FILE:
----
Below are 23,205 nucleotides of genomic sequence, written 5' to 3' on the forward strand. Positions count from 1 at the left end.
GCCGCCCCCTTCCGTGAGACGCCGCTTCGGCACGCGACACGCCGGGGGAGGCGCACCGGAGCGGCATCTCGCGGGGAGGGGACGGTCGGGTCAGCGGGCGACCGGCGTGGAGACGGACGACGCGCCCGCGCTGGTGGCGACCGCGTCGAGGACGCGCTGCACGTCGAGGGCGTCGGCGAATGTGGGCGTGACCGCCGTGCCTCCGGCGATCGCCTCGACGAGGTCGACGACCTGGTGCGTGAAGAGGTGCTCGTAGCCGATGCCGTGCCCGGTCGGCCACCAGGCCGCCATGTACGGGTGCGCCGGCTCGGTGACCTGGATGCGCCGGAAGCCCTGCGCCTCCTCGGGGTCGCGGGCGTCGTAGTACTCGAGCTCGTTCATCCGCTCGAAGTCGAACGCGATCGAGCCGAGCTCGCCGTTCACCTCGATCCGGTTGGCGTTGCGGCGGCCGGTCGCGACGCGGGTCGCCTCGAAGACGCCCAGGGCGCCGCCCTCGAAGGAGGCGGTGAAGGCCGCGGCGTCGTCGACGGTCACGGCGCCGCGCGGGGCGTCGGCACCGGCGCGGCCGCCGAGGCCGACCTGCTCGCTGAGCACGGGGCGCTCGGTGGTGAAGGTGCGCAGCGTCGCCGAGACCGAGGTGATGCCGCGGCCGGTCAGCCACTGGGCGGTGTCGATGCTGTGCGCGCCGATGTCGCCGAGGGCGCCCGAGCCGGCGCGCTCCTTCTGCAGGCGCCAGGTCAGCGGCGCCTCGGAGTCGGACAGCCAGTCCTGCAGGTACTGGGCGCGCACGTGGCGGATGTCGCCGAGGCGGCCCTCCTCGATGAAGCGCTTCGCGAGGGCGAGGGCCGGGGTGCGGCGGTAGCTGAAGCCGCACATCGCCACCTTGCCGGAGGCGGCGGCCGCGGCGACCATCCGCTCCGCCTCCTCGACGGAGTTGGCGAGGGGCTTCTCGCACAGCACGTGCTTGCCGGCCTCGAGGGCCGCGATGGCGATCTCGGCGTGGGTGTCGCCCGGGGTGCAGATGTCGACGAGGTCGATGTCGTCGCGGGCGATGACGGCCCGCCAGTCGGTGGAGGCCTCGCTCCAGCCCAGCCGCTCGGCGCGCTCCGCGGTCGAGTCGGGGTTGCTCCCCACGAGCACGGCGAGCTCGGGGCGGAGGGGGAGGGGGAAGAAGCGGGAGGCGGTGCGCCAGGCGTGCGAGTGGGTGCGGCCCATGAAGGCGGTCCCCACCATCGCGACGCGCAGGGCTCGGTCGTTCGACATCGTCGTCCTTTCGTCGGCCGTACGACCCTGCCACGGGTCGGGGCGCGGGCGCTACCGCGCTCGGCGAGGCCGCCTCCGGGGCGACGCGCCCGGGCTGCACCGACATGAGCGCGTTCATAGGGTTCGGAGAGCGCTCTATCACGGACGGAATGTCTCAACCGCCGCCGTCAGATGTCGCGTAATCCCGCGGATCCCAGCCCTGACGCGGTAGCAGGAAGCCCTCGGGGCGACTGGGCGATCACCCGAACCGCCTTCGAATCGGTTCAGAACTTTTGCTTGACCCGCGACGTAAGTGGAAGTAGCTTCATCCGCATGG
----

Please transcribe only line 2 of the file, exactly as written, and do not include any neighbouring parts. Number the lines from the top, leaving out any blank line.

GCCGCCCCCTTCCGTGAGACGCCGCTTCGGCACGCGACACGCCGGGGGAGGCGCACCGGAGCGGCATCTCGCGGGGAGGGGACGGTCGGGTCAGCGGGCGACCGGCGTGGAGACGGACGACGCGCCCGCGCTGGTGGCGACCGCGTCGAGGACGCGCTGCACGTCGAGGGCGTCGGCGAATGTGGGCGTGACCGCCGTGCCTCCGGCGATCGCCTCGACGAGGTCGACGACCTGGTGCGTGAAGAGGTGCTCGTAGCCGATGCCGTGCCCGGTCGGCCACCAGGCCGCCATGTACGGGTGCGCCGGCTCGGTGACCTGGATGCGCCGGAAGCCCTGCGCCTCCTCGGGGTCGCGGGCGTCGTAGTACTCGAGCTCGTTCATCCGCTCGAAGTCGAACGCGATCGAGCCGAGCTCGCCGTTCACCTCGATCCGGTTGGCGTTGCGGCGGCCGGTCGCGACGCGGGTCGCCTCGAAGACGCCCAGGGCGCCGCCCTCGAAGGAGGCGGTGAAGGCCGCGGCGTCGTCGACGGTCACGGCGCCGCGCGGGGCGTCGGCACCGGCGCGGCCGCCGAGGCCGACCTGCTCGCTGAGCACGGGGCGCTCGGTGGTGAAGGTGCGCAGCGTCGCCGAGACCGAGGTGATGCCGCGGCCGGTCAGCCACTGGGCGGTGTCGATGCTGTGCGCGCCGATGTCGCCGAGGGCGCCCGAGCCGGCGCGCTCCTTCTGCAGGCGCCAGGTCAGCGGCGCCTCGGAGTCGGACAGCCAGTCCTGCAGGTACTGGGCGCGCACGTGGCGGATGTCGCCGAGGCGGCCCTCCTCGATGAAGCGCTTCGCGAGGGCGAGGGCCGGGGTGCGGCGGTAGCTGAAGCCGCACATCGCCACCTTGCCGGAGGCGGCGGCCGCGGCGACCATCCGCTCCGCCTCCTCGACGGAGTTGGCGAGGGGCTTCTCGCACAGCACGTGCTTGCCGGCCTCGAGGGCCGCGATGGCGATCTCGGCGTGGGTGTCGCCCGGGGTGCAGATGTCGACGAGGTCGATGTCGTCGCGGGCGATGACGGCCCGCCAGTCGGTGGAGGCCTCGCTCCAGCCCAGCCGCTCGGCGCGCTCCGCGGTCGAGTCGGGGTTGCTCCCCACGAGCACGGCGAGCTCGGGGCGGAGGGGGAGGGGGAAGAAGCGGGAGGCGGTGCGCCAGGCGTGCGAGTGGGTGCGGCCCATGAAGGCGGTCCCCACCATCGCGACGCGCAGGGCTCGGTCGTTCGACATCGTCGTCCTTTCGTCGGCCGTACGACCCTGCCACGGGTCGGGGCGCGGGCGCTACCGCGCTCGGCGAGGCCGCCTCCGGGGCGACGCGCCCGGGCTGCACCGACATGAGCGCGTTCATAGGGTTCGGAGAGCGCTCTATCACGGACGGAATGTCTCAACCGCCGCCGTCAGATGTCGCGTAATCCCGCGGATCCCAGCCCTGACGCGGTAGCAGGAAGCCCTCGGGGCGACTGGGCGATCACCCGAACCGCCTTCGAATCGGTTCAGAACTTTTGCTTGACCCGCGACGTAAGTGGAAGTAGCTTCATCCGCATGG